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In Rousseau’s view, “civic religion” is essentially about the social contract and the moral, collective consciousness that binds a community together. It’s a secular system, distinct from personal religious beliefs, focusing on the shared values and duties that ensure the common good. Rousseau’s idea of the inner self and the outer society suggests that while personal freedom is fundamental, it is also crucial to adhere to the collective norms and values that sustain the society. This civic religion is about balancing individual freedom with social responsibility.

From Kant’s perspective, the concept of “civic religion” might align more with the idea of moral autonomy and the capacity for moral choice based on reason. Here, civic religion isn’t about adhering to divine laws but about following universally accepted moral laws derived from human reason. It’s a secular, ethical framework that guides individuals to act out of duty for the common good, not just personal benefit or divine command.

Hegel introduces a different dimension to the concept, focusing on the human desire for recognition and dignity. In a Hegelian sense, “civic religion” could be understood as the collective struggle for mutual recognition of human dignity and moral agency. It’s not just about internal moral autonomy (as in Kant) or social contracts (as in Rousseau), but about the ongoing historical process of seeking and granting recognition, which culminates in a society where all members understand and respect each other’s inherent dignity and worth.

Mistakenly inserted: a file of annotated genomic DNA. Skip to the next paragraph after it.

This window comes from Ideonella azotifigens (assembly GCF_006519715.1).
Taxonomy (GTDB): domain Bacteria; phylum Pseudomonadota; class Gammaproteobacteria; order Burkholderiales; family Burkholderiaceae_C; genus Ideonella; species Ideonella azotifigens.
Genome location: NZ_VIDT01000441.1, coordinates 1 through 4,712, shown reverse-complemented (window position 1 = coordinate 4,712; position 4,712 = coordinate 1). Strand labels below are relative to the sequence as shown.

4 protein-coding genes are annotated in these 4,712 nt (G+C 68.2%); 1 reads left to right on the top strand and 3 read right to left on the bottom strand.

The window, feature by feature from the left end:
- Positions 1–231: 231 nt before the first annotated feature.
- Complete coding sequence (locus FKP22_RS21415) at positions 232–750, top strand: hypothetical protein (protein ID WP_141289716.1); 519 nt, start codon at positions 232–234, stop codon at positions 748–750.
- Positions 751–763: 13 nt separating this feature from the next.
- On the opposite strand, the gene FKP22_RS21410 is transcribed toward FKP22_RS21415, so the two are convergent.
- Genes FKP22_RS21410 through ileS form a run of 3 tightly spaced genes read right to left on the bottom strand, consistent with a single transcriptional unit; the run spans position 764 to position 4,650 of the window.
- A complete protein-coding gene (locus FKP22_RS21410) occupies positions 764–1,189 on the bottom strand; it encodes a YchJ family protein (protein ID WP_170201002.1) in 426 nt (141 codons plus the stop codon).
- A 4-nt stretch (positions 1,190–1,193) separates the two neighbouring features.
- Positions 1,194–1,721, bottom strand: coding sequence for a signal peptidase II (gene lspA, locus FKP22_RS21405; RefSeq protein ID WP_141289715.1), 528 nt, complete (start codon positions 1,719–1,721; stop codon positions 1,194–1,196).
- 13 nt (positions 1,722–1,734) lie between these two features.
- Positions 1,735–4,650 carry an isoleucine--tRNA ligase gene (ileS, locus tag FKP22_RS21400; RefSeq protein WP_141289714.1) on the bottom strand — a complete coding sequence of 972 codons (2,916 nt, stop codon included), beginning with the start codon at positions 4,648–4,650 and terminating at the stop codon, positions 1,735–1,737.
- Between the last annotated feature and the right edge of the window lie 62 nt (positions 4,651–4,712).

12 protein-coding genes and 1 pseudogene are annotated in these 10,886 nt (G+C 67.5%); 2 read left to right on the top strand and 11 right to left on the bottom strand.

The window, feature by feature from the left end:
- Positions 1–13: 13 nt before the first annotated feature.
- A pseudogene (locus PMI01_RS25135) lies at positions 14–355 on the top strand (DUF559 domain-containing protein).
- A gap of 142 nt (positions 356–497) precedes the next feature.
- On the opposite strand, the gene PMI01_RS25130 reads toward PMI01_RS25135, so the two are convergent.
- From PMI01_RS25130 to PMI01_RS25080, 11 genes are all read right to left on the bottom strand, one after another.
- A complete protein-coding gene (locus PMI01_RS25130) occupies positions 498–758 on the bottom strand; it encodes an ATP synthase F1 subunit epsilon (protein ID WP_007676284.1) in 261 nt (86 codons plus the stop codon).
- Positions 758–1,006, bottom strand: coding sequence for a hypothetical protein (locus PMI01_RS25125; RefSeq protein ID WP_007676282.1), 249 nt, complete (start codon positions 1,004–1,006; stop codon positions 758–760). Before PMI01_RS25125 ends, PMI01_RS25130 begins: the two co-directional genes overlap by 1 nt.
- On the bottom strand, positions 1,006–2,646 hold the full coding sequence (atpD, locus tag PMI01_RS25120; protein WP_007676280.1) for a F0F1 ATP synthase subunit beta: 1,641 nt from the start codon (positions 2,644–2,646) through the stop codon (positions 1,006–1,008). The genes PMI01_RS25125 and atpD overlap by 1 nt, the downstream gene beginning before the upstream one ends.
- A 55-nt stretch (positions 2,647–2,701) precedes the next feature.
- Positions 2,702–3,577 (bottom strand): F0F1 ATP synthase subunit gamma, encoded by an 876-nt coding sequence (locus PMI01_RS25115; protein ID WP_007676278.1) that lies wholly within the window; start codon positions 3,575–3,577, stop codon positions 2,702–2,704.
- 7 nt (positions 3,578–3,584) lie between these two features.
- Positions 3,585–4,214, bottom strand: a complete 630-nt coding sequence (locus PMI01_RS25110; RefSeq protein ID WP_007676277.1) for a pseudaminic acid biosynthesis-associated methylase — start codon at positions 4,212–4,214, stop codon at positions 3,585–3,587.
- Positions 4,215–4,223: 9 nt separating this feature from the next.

In synthesizing these perspectives, “civic religion” can be defined as a secular, moral framework that guides individuals in a society to balance their inner moral autonomy with their duties to the community. It is underpinned by a collective quest for mutual recognition and respect for human dignity. It’s about adhering to shared values and norms that ensure the common good, while also acknowledging and fostering the moral development and recognition of each individual. This civic religion evolves as society changes, influenced by historical events, cultural shifts, and philosophical developments, striving towards a more inclusive and respectful human coexistence.

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Operational Definition:

  1. Moral Framework:
  • Moral Alignment Scale: Measure the degree to which individuals’ moral beliefs align with the dominant religious or secular values in their community through surveys or ethical dilemma tests.
  • Religious Influence Index: Quantify the influence of religious values on individuals’ moral decisions through self-report surveys or analysis of religious affiliations and practices.

2. Trust in Public Institutions:

  • Institutional Trust Scale: Assess individuals’ trust in governmental, legal, and public service institutions through surveys asking about confidence, perceived integrity, and effectiveness.